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Azerbaijan calls breakaway region's independence vote a 'farce'

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Azerbaijan on Monday described the constitutional referendum held in its breakaway region of Nagorny Karabakh as a "farce."

Some 98.6 percent of votes cast in Sunday's poll approved a constitution declaring the Armenian-backed Nagorny Karabakh an independent state.

"In the end it will have negative rather than positive consequences.

Such a referendum does not contribute to a peaceful resolution," Azerbaijan's Foreign Minister Elmar Mammadyarov told journalists on Monday.

"The passing of a legal resolution would need the participation of absolutely all citizens, the citizens of Azerbaijan. Without their participation it is frivolous," he said.

Nagorny Karabakh first declared itself independent in 1991, precipitating a full-blown war between former fellow Soviet republics Armenia and Azerbaijan, which claimed some 25,000 lives before ending with a ceasefire in 1994.

Years of negotiations have failed to resolve the dispute between Azerbaijan and the Armenian-backed Nagorny Karabakh separatists.

Mammadyarov suggested that the referendum indicated that Armenia was not negotiating in good faith.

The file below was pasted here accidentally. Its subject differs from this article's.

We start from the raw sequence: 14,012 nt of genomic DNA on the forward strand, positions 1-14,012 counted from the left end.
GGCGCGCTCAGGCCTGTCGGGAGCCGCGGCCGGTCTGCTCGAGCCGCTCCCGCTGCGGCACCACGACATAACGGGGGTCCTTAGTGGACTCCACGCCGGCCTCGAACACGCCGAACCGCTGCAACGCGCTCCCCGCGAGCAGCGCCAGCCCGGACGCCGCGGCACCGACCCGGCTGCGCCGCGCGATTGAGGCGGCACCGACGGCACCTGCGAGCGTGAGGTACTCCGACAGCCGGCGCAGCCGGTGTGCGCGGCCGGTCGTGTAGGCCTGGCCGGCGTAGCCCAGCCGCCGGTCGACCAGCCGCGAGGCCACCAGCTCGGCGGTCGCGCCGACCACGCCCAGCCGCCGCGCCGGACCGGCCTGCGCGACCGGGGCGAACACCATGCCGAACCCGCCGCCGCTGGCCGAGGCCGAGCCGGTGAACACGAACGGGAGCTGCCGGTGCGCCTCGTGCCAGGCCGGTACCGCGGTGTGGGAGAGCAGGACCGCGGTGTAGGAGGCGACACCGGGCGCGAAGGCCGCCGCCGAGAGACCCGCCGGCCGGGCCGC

"On the one hand they say 'yes' we agree that negotiations be brought forward, and on the other hand they hold a constitutional referendum. It's a joke, a farce, nobody will accept it," he said.

The chairman of the Organization for Security and Cooperation in Europe, a key player in the peace negotiations, on Monday called the referendum "counter-productive."

The European Union said it "recognizes neither the 'referendum' nor its outcome."

Armenian Foreign Minister Vardan Oskanyan said the vote would not impede the peace process.

"The referendum will not hinder the continuation of the negotiating process, as the basis for the peaceful resolution lies in the right of the people of Nagorny Karabakh to self-determination," he told Russia's RIA Novosti news agency ahead of the vote.

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